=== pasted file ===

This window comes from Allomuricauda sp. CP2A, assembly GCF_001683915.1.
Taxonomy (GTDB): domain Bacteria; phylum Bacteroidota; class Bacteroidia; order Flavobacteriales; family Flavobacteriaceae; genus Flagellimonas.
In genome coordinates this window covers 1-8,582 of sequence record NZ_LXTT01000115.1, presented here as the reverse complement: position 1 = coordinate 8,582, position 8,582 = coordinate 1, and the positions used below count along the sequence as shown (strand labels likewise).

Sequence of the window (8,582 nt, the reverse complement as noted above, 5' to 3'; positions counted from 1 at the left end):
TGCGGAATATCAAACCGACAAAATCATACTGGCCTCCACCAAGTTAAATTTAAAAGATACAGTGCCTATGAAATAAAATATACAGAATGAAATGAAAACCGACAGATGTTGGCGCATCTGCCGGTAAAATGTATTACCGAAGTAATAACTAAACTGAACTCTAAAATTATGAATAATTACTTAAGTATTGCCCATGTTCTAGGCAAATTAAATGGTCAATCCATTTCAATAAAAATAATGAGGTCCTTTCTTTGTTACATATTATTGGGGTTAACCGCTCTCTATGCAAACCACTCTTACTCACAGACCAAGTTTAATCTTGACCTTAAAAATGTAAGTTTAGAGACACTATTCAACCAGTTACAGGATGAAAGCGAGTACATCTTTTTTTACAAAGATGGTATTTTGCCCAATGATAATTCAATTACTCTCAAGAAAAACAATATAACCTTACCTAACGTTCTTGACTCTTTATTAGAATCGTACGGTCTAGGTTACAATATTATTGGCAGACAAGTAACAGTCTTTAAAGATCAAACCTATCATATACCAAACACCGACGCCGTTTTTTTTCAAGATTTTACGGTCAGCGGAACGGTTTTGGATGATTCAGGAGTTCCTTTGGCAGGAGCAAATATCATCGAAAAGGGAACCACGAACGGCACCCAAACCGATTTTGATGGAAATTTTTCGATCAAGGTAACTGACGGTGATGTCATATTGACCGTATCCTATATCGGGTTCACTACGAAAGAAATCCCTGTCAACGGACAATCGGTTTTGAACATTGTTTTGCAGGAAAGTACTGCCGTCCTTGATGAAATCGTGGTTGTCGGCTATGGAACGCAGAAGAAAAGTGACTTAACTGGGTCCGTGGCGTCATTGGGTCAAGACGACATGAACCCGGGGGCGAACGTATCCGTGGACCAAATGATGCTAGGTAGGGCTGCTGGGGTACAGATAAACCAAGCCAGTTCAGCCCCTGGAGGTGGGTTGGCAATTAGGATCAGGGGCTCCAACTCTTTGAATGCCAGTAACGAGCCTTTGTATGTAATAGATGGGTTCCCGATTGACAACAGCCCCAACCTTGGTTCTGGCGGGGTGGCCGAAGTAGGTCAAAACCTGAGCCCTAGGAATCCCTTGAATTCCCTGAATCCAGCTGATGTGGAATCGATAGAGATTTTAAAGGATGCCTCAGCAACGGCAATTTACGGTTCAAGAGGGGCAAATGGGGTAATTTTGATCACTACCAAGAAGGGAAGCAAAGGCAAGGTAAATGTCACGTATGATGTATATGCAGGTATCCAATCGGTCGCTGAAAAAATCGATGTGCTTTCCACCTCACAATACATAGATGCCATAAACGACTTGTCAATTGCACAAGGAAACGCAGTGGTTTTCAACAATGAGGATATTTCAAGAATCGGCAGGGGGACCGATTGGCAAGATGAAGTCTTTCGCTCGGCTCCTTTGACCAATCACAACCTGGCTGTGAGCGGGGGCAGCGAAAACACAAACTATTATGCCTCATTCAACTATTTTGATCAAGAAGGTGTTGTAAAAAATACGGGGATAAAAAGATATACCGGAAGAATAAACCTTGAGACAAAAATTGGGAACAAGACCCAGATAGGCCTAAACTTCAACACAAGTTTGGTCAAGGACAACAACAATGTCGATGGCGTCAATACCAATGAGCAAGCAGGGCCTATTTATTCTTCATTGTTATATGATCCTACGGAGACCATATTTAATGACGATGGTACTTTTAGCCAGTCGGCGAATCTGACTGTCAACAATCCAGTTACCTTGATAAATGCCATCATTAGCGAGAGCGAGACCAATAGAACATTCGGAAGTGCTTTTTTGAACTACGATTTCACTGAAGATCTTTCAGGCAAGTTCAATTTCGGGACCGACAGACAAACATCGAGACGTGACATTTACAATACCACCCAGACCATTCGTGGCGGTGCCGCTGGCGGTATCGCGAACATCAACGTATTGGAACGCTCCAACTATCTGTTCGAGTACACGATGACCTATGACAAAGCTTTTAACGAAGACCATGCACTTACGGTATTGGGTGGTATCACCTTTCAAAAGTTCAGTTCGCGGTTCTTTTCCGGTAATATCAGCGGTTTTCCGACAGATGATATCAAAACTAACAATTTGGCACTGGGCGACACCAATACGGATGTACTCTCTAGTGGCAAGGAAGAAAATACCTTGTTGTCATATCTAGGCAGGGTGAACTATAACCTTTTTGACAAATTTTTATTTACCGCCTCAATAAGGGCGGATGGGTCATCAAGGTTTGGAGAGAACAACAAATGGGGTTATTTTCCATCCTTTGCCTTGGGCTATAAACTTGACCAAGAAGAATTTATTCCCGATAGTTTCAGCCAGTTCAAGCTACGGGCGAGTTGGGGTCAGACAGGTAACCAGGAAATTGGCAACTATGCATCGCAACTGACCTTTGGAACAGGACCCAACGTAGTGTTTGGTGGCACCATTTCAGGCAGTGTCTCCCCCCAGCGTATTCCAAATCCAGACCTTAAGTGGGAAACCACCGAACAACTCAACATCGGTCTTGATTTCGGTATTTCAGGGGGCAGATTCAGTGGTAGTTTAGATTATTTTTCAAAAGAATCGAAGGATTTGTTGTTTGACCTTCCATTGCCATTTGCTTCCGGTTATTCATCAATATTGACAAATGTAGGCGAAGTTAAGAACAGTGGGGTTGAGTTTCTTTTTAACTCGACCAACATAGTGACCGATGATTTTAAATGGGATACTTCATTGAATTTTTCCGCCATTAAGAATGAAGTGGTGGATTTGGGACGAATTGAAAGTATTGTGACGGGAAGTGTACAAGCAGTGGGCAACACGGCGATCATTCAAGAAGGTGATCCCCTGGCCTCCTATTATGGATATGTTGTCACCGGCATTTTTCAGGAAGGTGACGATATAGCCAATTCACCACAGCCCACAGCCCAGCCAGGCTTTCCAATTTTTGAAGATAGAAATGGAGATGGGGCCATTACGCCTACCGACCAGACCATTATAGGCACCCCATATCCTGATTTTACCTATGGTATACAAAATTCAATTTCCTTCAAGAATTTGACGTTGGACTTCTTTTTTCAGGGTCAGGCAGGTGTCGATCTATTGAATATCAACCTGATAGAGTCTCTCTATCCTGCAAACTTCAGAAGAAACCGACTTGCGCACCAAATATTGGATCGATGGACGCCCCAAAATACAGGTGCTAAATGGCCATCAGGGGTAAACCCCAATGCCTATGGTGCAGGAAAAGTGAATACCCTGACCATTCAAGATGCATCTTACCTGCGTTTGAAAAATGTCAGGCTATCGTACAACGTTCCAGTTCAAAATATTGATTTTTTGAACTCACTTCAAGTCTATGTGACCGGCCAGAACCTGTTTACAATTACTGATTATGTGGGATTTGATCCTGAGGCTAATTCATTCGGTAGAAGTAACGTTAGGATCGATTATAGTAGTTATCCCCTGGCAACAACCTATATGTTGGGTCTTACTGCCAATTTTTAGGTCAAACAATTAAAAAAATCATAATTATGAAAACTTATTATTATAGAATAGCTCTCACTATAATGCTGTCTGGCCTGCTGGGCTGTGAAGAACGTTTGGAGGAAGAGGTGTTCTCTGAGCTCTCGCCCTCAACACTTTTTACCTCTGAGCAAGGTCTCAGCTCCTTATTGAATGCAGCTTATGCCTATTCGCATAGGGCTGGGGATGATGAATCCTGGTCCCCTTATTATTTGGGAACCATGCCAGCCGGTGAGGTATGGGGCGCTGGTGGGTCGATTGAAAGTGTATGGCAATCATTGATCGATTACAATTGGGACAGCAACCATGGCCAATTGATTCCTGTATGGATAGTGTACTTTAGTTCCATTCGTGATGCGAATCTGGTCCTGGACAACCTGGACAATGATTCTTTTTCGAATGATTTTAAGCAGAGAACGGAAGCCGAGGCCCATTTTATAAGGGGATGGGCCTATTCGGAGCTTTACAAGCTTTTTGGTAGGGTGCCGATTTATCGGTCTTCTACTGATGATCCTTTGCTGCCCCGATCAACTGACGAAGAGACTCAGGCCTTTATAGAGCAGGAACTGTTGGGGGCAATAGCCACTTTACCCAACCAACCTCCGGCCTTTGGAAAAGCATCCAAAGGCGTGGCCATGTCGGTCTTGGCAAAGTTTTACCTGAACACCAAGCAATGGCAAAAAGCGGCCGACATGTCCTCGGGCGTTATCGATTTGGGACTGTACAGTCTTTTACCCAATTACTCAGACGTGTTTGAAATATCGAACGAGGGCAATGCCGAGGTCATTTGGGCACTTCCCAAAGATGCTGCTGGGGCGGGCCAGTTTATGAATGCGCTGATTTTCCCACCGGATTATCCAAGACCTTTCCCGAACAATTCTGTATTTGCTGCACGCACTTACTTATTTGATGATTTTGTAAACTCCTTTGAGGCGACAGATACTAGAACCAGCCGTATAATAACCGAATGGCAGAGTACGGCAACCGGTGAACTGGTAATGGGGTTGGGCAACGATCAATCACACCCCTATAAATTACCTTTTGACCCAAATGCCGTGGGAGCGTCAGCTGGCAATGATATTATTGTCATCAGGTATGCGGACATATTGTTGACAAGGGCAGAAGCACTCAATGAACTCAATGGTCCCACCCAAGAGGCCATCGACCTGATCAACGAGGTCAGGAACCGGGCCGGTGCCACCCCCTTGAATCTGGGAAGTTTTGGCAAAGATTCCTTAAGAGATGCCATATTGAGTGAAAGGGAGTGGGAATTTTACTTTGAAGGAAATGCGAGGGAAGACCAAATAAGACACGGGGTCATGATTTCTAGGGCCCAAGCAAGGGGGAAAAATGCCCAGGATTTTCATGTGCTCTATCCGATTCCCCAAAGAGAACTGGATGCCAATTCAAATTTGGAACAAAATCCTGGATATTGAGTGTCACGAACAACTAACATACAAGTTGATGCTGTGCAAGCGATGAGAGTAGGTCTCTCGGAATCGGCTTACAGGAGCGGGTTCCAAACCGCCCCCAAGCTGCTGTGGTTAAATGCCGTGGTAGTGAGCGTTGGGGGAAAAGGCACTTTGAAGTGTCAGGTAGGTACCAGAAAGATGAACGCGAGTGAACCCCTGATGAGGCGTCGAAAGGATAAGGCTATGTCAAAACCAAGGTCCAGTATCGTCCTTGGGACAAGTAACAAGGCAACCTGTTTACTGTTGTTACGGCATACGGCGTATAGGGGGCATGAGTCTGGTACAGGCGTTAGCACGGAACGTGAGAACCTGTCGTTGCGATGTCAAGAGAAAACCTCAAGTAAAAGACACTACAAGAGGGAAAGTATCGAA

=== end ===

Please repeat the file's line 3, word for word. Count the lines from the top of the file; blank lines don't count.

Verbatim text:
In genome coordinates this window covers 1-8,582 of sequence record NZ_LXTT01000115.1, presented here as the reverse complement: position 1 = coordinate 8,582, position 8,582 = coordinate 1, and the positions used below count along the sequence as shown (strand labels likewise).